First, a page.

Re: [cc65] Relative paths during compilation

From: <>
Date: 2010-05-02 16:59:33
On 2010-05-02, at 15:05, Ullrich von Bassewitz wrote:

> Does anybody know how this is handled in other compilers? The standard doesn't
> say anything about directories, so it's depending on the implementation how
> the argument of #include is handled.

I didn't do any specific tests now but I recall naturally referring from one source file to a specific include by using the paths relative to the current source file. I. e. "my_header.h" refers to the same directory as the current source file. "../my_project_includes/my_include.h" to a file residing in a parallel directory, and so on. It has always been natural to me. That means that either I have been always lucky to use compilers that implement it that way or that this is actually quite common approach.

> If I'm going to change the current behaviour, I can:
>  2. Simply add the path of the current input file to the search list. This
>     would have the effect that following #include files would also be
>     searched using this path. I'm not quite sure about the consequences,
>     however. Currently, there is no definite order of search paths. It may
>     happen that a file is also found in some other search path. Anyway, this
>     seems to be the easier alternative. Or am I overlooking something?

While you can of course put the current input file's path at the TOP of the search list, which would possibly make it work in most (all?) cases, it still leaves sort of "ambivalent feelings", doesn't it? And what about hierarchy traversing? I mean things like absolute paths or relative stepping out of the current dir ("../new_dir/new_header.h")?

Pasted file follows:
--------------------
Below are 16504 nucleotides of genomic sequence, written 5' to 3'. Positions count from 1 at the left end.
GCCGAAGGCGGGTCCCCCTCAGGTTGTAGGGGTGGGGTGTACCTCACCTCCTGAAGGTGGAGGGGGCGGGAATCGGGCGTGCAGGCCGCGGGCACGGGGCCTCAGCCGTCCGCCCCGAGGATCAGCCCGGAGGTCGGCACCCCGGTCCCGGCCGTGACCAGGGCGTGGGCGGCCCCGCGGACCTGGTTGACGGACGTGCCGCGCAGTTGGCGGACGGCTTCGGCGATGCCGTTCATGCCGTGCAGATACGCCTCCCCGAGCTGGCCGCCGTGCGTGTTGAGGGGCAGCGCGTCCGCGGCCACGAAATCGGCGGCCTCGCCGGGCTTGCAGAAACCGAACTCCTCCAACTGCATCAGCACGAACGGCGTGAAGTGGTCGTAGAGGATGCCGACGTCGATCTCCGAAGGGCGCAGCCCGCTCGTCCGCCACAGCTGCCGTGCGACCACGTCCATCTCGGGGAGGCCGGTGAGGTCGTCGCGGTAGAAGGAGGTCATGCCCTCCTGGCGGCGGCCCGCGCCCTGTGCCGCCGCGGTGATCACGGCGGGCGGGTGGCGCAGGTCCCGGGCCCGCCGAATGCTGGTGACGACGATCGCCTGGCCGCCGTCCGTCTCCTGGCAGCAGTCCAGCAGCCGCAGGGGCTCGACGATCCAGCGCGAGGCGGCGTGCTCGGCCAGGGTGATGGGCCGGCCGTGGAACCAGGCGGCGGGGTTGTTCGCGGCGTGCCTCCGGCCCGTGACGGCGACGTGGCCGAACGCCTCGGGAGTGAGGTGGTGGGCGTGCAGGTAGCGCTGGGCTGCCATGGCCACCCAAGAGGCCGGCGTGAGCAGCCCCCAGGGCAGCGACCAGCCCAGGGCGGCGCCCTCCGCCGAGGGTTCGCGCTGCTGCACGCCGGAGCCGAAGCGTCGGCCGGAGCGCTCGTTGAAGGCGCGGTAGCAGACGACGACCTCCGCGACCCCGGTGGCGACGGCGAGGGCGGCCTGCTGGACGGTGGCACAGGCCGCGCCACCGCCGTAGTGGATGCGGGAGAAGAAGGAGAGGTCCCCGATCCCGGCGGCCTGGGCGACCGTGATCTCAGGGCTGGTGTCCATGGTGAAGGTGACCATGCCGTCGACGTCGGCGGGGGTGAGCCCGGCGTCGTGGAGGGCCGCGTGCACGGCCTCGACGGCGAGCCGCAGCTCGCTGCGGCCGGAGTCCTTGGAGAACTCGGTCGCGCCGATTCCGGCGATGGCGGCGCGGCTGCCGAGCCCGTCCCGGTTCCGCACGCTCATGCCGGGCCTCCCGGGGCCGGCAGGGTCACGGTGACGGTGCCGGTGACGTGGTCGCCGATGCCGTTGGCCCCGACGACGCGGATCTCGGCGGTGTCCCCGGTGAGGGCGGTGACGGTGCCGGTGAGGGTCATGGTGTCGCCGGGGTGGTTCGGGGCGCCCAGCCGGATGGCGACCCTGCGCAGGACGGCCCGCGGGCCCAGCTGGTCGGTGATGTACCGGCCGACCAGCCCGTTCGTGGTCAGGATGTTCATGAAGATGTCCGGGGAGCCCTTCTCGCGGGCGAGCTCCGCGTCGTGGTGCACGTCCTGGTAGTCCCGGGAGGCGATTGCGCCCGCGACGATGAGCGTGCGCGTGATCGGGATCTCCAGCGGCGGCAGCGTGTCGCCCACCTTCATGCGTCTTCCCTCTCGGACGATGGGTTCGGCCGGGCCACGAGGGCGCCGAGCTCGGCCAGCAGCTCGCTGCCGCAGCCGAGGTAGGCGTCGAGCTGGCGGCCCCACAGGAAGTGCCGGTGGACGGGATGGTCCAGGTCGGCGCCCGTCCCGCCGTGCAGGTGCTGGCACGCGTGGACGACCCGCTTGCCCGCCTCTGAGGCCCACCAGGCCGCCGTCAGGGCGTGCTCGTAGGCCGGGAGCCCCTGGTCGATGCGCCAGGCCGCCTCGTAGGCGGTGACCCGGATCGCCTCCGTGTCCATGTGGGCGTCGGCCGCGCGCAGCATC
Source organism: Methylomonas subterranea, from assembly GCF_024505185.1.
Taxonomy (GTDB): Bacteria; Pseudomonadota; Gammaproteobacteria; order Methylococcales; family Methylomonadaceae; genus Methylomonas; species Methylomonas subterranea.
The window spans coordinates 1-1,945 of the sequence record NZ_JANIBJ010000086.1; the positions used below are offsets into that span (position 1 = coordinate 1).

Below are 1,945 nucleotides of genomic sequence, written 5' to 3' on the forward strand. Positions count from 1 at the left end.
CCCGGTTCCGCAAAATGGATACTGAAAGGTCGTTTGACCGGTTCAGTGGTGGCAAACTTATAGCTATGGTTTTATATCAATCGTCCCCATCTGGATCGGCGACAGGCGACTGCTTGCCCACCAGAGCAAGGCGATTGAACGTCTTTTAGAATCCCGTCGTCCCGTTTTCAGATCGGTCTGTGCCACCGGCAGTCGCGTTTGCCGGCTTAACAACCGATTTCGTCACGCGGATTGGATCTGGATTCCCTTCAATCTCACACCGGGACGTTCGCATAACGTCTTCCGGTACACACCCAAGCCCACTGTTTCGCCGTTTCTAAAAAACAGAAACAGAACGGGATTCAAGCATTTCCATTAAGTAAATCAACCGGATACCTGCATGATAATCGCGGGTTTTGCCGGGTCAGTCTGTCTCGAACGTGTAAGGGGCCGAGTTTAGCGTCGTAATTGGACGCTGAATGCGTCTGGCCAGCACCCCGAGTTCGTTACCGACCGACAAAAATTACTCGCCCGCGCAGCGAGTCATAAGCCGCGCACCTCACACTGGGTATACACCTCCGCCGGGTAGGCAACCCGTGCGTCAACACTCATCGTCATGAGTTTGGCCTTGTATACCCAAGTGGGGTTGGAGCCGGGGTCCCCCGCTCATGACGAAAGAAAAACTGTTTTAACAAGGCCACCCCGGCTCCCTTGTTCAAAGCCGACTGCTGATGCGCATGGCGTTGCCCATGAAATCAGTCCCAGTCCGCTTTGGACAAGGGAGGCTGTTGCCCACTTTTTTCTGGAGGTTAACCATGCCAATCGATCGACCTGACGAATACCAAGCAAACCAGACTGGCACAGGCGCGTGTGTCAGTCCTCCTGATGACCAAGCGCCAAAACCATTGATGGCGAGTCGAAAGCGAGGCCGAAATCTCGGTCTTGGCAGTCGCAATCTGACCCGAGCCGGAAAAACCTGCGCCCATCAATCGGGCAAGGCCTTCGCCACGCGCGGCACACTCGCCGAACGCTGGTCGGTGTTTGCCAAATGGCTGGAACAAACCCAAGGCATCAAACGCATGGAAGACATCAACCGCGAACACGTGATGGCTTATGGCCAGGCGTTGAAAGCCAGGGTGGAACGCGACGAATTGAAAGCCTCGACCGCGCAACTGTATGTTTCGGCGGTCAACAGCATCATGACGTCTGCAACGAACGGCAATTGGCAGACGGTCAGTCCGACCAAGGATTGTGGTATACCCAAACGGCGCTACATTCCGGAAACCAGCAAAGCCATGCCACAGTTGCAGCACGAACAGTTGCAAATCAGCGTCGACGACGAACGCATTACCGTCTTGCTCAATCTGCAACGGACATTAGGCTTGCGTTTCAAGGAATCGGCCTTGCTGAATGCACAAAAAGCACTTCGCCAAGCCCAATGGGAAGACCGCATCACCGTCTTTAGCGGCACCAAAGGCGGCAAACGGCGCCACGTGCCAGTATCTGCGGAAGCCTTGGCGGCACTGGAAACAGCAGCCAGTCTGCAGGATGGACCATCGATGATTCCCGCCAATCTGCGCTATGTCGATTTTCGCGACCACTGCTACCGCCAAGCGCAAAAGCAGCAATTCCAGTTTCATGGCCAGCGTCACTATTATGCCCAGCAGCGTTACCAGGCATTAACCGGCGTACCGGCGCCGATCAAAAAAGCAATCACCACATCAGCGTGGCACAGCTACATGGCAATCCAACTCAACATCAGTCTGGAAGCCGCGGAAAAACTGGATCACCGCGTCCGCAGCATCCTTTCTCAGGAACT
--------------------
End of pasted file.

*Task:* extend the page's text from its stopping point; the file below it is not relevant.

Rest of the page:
>  1. Remember the path of the current file and add it to the argument of
>     #include. This will get quite nasty because of the differences in path
>     separators, UNC paths in windows, and drives in DOS based operating
>     systems. I've managed to keep most of this stuff out of cc65, which is
>     one reason why the the tools are rather portable.

Maybe a stupid question but don't you have to process the different path styles in various places already? Don't you have any #ifdefs related to the target host platform? If not at all then it would really be a pity to lose this "cleanness" but (without checking the sources) I somehow doubt it. If OTOH you do this already in different places, then it might be a good candidate for some sort of encapsulation, which could keep it in one place and wouldn't change much when similar needs arise later on.


P. S. You made my day with the deps ;-) tnx once more.----------------------------------------------------------------------
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Received on Sun May 2 16:59:40 2010

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